Following his resignation in December 1926, and his appointment in the US Naval Reserve a year later, he was called to active duty and, again under Admiral King’s command, was largely responsible for the raising of USS S-4, which had sunk off Provincetown, Massachusetts. In recognition of his work in the salvaging of that submarine, and also the S-51, he received a promotion in rank by Special Act of Congress, approved February 18, 1929. He again resigned his commission on May 9, 1940, but was reappointed Lieutenant Commander, USNR, on December 8, 1941.
Reporting for active duty on December 11, 1941, he was sent to rehabilitate the Naval Base at Massawa, Eritrea, which had been wrecked by the Italians before they evacuated the port earlier that year. The citation to the Legion of Merit, awarded him for that service, follows in part: “For exceptionally meritorious conduct in the performance of outstanding service to the Government of the United States in the establishment of a Massawa Naval Base, Eritrea, from January 8, 1942 to April 5, 1943. Working with tireless energy at a task considered in some respects as hopeless of accomplishment, Captain Ellsberg achieved remarkably successful results in the salvaging and repair of vital Naval equipment. . . (and) made possible extensive drydocking operations for the benefit of all types of Allied shipping.”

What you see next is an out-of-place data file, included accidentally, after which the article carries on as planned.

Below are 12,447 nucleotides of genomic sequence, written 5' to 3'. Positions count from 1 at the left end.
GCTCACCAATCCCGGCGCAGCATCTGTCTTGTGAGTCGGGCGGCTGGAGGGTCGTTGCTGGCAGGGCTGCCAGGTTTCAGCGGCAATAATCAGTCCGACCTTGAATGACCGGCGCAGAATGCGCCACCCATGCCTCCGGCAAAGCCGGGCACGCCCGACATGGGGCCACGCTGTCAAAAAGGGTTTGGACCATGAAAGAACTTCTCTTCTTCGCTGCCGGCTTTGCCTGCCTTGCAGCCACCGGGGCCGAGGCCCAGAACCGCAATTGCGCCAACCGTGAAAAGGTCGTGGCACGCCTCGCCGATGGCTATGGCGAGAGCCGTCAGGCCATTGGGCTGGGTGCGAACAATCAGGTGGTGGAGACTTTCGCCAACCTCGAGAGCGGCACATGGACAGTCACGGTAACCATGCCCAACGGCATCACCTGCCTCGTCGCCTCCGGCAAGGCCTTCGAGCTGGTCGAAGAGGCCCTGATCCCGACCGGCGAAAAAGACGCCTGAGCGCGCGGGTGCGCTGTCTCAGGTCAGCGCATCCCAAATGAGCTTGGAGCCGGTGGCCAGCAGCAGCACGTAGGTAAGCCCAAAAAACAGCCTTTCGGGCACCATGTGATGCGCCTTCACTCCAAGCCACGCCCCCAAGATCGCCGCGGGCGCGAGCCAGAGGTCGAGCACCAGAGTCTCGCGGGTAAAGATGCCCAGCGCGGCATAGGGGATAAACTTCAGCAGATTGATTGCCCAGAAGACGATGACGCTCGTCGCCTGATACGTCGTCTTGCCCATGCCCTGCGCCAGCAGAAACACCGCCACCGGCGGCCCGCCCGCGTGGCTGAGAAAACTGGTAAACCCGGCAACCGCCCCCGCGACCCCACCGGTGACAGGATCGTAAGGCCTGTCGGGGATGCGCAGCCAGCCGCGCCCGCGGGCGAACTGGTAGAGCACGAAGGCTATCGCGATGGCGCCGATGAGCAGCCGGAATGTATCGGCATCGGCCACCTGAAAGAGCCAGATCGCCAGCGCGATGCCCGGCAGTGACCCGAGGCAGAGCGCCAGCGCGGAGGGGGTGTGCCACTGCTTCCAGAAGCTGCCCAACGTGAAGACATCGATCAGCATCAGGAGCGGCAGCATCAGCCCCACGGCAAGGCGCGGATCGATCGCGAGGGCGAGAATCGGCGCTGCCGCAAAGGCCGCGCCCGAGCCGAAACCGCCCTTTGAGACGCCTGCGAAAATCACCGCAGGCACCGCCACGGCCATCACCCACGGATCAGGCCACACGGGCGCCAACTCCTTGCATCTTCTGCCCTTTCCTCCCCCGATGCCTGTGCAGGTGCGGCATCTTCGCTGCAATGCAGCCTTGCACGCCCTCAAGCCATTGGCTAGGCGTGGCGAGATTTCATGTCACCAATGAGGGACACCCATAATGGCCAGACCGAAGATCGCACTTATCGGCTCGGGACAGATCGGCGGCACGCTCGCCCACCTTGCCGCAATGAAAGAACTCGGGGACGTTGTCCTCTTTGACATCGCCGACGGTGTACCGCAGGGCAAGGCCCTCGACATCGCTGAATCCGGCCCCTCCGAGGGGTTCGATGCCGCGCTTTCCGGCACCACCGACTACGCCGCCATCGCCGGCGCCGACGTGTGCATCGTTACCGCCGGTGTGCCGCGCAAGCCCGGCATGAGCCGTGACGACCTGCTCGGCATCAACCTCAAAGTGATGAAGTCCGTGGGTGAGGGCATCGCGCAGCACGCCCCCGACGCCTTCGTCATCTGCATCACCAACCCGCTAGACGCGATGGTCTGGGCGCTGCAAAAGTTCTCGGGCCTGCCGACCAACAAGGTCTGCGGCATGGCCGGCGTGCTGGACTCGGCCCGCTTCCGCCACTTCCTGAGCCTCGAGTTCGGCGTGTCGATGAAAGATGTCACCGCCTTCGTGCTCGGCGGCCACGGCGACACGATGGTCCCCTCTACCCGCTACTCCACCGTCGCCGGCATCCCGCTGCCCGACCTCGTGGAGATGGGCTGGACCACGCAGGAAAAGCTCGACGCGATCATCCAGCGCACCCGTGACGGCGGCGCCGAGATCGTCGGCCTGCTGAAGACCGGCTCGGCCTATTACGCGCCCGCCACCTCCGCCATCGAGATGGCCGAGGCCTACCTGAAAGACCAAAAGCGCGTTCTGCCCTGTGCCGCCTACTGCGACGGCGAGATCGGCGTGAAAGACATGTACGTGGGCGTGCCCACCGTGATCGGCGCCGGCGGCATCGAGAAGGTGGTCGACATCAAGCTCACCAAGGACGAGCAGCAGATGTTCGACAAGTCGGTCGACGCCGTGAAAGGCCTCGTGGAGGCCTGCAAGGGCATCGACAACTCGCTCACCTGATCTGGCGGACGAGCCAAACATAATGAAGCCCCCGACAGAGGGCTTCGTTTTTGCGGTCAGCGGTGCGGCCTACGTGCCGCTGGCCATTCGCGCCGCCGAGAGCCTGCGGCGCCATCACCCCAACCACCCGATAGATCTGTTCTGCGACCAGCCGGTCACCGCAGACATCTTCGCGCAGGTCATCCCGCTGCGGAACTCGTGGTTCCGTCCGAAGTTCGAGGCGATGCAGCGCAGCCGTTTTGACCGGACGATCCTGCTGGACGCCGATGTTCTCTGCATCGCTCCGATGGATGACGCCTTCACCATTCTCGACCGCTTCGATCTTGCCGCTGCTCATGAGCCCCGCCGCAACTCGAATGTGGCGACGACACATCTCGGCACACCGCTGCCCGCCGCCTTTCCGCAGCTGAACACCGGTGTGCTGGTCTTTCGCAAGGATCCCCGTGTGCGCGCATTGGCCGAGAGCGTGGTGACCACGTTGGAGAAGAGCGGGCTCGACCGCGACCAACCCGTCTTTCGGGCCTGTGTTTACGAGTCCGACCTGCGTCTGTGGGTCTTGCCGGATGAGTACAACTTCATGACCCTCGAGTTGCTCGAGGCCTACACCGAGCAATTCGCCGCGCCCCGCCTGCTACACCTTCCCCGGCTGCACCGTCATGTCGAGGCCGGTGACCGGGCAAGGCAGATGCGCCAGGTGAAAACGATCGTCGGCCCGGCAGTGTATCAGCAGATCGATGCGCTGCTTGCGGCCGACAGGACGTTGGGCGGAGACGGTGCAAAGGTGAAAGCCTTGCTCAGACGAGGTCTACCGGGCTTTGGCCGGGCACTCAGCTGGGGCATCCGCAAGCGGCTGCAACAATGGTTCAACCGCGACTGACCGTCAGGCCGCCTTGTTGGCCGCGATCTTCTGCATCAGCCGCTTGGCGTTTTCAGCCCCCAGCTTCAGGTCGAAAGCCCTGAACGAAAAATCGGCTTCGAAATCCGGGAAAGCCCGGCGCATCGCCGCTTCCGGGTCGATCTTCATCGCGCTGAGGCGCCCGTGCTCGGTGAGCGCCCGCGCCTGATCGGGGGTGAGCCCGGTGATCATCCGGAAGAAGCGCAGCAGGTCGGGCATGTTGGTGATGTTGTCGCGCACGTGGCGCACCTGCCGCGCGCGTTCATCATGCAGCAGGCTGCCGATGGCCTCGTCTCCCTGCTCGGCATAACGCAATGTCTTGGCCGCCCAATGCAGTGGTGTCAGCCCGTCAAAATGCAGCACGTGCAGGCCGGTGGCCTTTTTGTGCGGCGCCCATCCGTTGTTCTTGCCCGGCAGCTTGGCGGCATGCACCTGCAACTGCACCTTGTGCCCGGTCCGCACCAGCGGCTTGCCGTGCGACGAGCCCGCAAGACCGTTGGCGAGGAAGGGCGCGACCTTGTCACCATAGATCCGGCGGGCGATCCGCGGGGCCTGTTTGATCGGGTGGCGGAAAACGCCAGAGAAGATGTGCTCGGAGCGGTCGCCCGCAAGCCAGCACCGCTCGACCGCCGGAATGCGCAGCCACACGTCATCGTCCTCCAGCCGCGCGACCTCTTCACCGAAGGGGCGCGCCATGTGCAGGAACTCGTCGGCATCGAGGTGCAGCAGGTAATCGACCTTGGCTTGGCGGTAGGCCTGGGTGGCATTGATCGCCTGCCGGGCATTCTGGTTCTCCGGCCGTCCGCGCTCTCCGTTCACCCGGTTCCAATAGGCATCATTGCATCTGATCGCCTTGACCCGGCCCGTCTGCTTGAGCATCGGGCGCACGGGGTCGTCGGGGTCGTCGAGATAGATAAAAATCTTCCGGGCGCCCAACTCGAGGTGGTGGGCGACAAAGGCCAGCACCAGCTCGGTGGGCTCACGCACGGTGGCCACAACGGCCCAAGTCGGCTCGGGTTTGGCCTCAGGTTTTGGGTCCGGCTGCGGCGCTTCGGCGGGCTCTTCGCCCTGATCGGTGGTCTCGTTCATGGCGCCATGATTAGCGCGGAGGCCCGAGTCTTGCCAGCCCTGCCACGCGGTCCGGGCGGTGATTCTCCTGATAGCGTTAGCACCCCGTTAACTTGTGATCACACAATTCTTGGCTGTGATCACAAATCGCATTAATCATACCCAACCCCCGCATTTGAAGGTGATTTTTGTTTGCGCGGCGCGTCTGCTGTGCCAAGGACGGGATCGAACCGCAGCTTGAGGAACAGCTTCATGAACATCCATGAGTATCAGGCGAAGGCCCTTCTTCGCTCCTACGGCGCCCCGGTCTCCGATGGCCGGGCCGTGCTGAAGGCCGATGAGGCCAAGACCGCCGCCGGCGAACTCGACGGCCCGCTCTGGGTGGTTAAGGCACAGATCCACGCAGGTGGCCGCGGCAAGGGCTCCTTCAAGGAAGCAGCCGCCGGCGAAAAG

The equipment used at Massawa was later sent by plane to other parts of the North African theater and used in salvage work by Captain Ellsberg, who was commended for his service by General Dwight D. Eisenhower, Admiral Harold Stark and the British Admiralty. He was awarded a Gold Star in lieu of the Second Legion of Merit. “For . . .outstanding services as Principal Salvage Officer of the North AfricanTheater of Operations from November 1942 to February 1943. . .” The citation states that he was “directly responsible for clearing the vital ports of North Africa and salvaging Allied vessels in the Mediterranean Area. . .”